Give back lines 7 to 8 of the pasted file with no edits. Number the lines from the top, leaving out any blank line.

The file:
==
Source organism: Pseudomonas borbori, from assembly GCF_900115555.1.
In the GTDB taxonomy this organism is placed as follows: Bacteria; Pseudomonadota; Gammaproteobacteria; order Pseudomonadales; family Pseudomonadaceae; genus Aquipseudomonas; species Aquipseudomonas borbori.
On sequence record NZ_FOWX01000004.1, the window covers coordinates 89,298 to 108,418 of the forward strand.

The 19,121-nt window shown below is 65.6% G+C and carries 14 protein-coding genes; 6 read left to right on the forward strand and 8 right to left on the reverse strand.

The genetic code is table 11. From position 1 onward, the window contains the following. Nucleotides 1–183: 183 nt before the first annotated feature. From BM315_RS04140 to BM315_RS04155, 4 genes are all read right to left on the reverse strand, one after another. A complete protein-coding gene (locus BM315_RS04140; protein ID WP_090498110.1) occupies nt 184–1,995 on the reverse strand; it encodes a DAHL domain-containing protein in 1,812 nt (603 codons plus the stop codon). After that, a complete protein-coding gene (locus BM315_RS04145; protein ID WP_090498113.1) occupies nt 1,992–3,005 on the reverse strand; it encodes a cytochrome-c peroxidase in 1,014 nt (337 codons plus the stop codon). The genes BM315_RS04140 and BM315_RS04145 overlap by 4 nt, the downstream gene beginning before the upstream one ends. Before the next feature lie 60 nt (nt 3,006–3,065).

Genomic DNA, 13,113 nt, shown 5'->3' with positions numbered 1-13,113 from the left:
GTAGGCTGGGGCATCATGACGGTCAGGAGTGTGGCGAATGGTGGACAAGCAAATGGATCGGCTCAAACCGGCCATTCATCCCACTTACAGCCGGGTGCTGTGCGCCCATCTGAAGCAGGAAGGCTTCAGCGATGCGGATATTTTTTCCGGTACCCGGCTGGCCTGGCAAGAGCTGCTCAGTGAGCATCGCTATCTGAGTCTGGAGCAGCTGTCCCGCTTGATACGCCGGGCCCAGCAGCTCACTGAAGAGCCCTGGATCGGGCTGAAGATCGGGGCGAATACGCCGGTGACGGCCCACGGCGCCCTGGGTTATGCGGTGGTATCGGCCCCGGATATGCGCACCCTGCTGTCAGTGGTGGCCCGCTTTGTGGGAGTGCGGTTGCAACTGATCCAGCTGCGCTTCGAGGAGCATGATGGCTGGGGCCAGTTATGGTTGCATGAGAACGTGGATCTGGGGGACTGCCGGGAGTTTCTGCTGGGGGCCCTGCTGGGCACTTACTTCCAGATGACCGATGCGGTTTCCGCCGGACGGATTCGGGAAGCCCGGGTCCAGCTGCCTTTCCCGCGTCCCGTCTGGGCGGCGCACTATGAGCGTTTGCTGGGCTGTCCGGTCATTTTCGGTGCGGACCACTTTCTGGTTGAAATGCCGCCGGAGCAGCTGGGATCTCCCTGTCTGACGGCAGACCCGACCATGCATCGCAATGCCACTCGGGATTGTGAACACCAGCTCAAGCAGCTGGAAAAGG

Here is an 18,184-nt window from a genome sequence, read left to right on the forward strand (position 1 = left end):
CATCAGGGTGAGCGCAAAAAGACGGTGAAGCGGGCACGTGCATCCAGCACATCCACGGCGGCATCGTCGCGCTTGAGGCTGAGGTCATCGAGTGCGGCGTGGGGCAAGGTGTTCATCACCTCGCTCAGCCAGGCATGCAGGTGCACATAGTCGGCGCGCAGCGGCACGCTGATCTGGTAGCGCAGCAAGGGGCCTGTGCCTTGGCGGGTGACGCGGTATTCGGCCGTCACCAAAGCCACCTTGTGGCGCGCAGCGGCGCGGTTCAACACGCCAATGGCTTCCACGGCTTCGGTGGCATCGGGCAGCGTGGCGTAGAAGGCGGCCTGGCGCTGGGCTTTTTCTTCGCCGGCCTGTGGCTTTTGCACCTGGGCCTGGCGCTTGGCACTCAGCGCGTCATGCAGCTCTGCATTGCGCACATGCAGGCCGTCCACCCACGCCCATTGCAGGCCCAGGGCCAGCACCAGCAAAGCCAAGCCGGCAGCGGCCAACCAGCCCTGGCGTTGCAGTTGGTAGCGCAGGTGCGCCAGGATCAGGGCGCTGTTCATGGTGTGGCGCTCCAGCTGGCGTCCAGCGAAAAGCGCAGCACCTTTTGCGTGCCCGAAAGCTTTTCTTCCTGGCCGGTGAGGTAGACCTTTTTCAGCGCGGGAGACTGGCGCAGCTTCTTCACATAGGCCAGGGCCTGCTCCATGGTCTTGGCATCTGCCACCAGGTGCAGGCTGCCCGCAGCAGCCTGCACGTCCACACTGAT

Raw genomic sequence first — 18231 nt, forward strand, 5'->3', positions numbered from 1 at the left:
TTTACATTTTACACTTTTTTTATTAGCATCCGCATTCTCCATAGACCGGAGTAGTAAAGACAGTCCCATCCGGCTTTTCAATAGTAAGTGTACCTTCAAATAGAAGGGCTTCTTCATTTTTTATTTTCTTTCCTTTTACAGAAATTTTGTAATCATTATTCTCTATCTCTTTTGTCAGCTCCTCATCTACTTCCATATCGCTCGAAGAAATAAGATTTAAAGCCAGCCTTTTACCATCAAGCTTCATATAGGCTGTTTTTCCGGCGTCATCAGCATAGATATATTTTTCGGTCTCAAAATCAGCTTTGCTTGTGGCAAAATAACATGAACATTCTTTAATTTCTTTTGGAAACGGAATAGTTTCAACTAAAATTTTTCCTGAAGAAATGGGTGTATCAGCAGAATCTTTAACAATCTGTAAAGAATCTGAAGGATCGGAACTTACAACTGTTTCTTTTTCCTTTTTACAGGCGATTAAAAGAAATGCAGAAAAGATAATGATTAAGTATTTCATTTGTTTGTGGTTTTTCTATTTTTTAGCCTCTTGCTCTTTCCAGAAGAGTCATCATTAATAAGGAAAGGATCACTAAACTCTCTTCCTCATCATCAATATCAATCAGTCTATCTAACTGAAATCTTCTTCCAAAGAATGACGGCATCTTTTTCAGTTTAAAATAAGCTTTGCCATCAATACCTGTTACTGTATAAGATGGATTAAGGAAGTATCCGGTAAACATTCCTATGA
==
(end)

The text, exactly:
GTAGGCTGGGGCATCATGACGGTCAGGAGTGTGGCGAATGGTGGACAAGCAAATGGATCGGCTCAAACCGGCCATTCATCCCACTTACAGCCGGGTGCTGTGCGCCCATCTGAAGCAGGAAGGCTTCAGCGATGCGGATATTTTTTCCGGTACCCGGCTGGCCTGGCAAGAGCTGCTCAGTGAGCATCGCTATCTGAGTCTGGAGCAGCTGTCCCGCTTGATACGCCGGGCCCAGCAGCTCACTGAAGAGCCCTGGATCGGGCTGAAGATCGGGGCGAATACGCCGGTGACGGCCCACGGCGCCCTGGGTTATGCGGTGGTATCGGCCCCGGATATGCGCACCCTGCTGTCAGTGGTGGCCCGCTTTGTGGGAGTGCGGTTGCAACTGATCCAGCTGCGCTTCGAGGAGCATGATGGCTGGGGCCAGTTATGGTTGCATGAGAACGTGGATCTGGGGGACTGCCGGGAGTTTCTGCTGGGGGCCCTGCTGGGCACTTACTTCCAGATGACCGATGCGGTTTCCGCCGGACGGATTCGGGAAGCCCGGGTCCAGCTGCCTTTCCCGCGTCCCGTCTGGGCGGCGCACTATGAGCGTTTGCTGGGCTGTCCGGTCATTTTCGGTGCGGACCACTTTCTGGTTGAAATGCCGCCGGAGCAGCTGGGATCTCCCTGTCTGACGGCAGACCCGACCATGCATCGCAATGCCACTCGGGATTGTGAACACCAGCTCAAGCAGCTGGAAAAGG

Here is an 18,184-nt window from a genome sequence, read left to right on the forward strand (position 1 = left end):